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Chiquita, Fyffes alter merger pact

Published:Sunday | September 28, 2014 | 12:00 AM

Changes to the proposed merger between Chiquita and the Irish fruit importer Fyffes will give Chiquita shareholders a larger stake in what would become the world's largest banana supplier.

The companies said last Friday that shareholders of Chiquita Brands International Inc will own nearly a 60 per cent stake in the combined company under the revised all-stock deal, up from about 51 per cent. Fyffes PLC shareholders will see their stake drop to about 40 per cent, from more than 49 per cent.

The boards of both companies have approved the revised deal, but shareholders still have to vote on it.

Chiquita and Fyffes announced their agreement last March. The new company will be incorporated in Dublin, where Fyffes is headquartered. Chiquita is based in Charlotte, North Carolina.

Chiquita and Fyffes said last week that they may make some concessions in their agreement to ensure that it is approved by European regulators. Fyffes spokesman Seamus Keenan said the deal revision announced last Friday had nothing to do with that.

He also said the revision was not motivated by new regulations announced this week by the US Treasury Department that are designed to make overseas manoeuvres like the Chiquita-Fyffes deal less lucrative.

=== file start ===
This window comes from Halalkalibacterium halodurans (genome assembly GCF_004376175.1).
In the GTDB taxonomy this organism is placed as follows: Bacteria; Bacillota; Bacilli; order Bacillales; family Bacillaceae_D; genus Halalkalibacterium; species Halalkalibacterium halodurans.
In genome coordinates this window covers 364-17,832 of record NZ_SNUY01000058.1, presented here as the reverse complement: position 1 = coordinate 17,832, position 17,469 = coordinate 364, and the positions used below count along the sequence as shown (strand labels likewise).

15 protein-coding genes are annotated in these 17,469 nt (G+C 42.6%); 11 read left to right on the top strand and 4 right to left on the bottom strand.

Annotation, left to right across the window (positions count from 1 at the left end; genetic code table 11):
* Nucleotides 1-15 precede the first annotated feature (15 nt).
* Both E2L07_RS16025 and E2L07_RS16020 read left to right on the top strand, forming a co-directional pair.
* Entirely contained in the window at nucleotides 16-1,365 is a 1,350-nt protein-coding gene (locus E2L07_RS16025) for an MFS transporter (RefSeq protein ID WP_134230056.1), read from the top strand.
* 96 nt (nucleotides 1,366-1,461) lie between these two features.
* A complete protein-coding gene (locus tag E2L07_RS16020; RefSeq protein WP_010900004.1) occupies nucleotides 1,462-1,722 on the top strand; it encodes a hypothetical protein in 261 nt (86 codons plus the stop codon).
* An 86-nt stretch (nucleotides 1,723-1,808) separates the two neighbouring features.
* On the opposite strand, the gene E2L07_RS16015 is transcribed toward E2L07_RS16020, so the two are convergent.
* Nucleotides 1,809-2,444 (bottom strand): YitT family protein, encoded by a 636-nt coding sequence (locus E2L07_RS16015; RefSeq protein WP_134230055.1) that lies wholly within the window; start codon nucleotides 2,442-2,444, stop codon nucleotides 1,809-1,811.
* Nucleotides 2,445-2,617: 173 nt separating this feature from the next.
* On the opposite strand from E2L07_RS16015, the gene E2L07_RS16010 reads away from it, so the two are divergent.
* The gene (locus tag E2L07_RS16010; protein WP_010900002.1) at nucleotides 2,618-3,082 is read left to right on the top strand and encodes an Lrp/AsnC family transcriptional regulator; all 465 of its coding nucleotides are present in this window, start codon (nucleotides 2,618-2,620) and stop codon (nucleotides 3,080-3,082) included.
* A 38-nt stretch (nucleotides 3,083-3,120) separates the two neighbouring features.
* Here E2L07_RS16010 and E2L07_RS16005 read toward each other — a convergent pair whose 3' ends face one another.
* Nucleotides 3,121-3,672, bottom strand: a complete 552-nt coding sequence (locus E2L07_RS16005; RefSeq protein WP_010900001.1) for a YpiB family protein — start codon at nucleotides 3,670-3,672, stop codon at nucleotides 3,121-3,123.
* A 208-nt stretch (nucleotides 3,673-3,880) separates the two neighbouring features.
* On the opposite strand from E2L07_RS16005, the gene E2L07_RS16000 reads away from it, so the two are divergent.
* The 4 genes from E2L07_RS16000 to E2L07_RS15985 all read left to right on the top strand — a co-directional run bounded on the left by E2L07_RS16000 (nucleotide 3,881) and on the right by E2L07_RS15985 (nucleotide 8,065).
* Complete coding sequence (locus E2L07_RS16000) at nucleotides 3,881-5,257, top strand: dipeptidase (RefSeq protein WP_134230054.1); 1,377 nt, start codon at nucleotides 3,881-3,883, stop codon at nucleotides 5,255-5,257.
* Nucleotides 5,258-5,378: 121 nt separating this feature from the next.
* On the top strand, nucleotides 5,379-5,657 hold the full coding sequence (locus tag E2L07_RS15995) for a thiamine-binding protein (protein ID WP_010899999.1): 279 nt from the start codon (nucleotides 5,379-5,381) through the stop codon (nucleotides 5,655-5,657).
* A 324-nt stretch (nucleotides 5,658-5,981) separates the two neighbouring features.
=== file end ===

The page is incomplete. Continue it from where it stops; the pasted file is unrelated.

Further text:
Under a so-called 'inversion', a US business will reincorporate in another country after combining with a foreign company. It is then possible to lower the US tax rate of the company.

The practice has become a hot-button issue. Critics, including high-ranking lawmakers, have said that inversions create a heavier tax burden for others.

Keenan said in an email, the merger "is not a tax-based or driven transaction".

The companies also said last Friday that they've agreed to increase the break-up fee Fyffes is paid if the deal is not completed.

Chiquita is still talking with two Brazilian companies that have offered to buy the US banana company for US$611 million. Safra Group and juice company Cutrale Group said in a statement last Friday that the altered deal is still "well below" their offer and they will move forward with plans to buy Chiquita.

- AP